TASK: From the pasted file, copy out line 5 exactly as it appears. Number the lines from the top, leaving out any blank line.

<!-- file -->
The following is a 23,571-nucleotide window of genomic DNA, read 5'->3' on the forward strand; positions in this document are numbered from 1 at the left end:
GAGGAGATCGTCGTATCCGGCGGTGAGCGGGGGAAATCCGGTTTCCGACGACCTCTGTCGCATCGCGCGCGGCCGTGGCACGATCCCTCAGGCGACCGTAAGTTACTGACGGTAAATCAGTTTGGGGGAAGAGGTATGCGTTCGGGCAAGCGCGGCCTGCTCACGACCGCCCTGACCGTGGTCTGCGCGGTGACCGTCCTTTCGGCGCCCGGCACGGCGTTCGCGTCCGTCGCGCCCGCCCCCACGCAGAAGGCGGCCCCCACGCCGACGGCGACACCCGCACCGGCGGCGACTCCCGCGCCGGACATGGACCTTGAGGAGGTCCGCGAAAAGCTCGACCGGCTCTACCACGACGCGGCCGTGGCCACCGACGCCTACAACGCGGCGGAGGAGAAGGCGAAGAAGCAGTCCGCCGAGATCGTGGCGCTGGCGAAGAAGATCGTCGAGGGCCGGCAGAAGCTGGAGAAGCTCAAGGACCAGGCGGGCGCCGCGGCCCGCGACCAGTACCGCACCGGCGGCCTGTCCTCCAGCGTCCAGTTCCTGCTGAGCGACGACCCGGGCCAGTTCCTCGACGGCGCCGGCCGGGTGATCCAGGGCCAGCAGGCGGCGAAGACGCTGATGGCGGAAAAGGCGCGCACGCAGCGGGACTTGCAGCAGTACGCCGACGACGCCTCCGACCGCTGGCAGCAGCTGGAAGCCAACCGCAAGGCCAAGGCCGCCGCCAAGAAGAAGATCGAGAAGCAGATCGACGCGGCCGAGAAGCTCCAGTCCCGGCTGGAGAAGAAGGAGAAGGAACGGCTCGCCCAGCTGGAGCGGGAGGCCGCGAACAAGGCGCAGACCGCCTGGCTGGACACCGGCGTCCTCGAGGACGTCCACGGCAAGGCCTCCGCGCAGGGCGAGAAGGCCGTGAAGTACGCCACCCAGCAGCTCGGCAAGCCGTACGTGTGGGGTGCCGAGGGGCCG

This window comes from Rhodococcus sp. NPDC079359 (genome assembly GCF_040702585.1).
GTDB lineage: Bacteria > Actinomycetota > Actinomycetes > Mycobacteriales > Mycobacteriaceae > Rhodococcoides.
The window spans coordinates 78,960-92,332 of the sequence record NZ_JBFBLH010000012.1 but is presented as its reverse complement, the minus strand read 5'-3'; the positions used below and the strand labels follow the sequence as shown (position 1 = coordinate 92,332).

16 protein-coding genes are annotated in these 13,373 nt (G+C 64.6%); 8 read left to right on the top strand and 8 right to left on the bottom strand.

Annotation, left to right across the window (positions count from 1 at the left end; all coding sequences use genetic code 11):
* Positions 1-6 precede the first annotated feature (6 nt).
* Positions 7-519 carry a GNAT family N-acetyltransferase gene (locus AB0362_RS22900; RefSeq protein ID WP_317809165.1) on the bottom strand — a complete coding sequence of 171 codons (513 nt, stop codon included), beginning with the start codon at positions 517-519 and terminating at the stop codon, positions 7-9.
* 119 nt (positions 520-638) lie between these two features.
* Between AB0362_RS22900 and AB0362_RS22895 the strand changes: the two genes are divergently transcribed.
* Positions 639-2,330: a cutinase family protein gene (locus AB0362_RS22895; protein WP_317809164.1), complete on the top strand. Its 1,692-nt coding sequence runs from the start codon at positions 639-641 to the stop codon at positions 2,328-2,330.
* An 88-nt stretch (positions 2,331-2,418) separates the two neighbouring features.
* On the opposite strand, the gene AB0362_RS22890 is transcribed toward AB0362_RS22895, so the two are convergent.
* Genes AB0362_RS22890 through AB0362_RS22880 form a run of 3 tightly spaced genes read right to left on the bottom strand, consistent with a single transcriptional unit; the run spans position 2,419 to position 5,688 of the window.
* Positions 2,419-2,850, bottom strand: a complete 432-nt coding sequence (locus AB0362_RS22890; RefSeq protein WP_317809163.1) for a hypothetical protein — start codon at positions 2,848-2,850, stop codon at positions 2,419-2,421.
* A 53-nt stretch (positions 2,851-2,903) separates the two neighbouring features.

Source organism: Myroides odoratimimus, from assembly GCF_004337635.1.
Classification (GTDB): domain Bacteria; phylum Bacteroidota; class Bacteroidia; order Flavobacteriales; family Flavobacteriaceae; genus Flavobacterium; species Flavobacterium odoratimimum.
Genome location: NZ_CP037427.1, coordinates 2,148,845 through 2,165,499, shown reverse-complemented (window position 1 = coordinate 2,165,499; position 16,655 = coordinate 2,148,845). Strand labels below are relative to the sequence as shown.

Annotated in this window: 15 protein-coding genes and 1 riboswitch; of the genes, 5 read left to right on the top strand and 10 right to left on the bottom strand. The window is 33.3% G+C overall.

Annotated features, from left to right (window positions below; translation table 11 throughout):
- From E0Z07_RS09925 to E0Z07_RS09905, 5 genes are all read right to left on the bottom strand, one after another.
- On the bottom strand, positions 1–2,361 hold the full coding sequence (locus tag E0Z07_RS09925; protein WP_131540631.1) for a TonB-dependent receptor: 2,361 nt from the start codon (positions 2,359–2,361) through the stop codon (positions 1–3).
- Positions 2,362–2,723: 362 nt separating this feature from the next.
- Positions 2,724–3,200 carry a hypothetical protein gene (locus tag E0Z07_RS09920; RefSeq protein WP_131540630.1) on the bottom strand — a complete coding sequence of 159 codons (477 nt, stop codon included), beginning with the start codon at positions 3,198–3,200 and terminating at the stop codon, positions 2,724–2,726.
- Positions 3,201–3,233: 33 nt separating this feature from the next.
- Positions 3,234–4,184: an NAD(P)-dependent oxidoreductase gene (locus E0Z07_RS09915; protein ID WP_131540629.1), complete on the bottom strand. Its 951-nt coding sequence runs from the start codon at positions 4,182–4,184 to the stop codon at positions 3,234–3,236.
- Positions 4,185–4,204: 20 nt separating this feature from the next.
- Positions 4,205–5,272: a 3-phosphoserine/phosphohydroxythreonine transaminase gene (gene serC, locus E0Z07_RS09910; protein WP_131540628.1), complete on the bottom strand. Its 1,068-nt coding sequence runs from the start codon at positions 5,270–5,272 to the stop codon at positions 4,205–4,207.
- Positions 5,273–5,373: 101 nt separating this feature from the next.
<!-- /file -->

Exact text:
The window spans coordinates 78,960-92,332 of the sequence record NZ_JBFBLH010000012.1 but is presented as its reverse complement, the minus strand read 5'-3'; the positions used below and the strand labels follow the sequence as shown (position 1 = coordinate 92,332).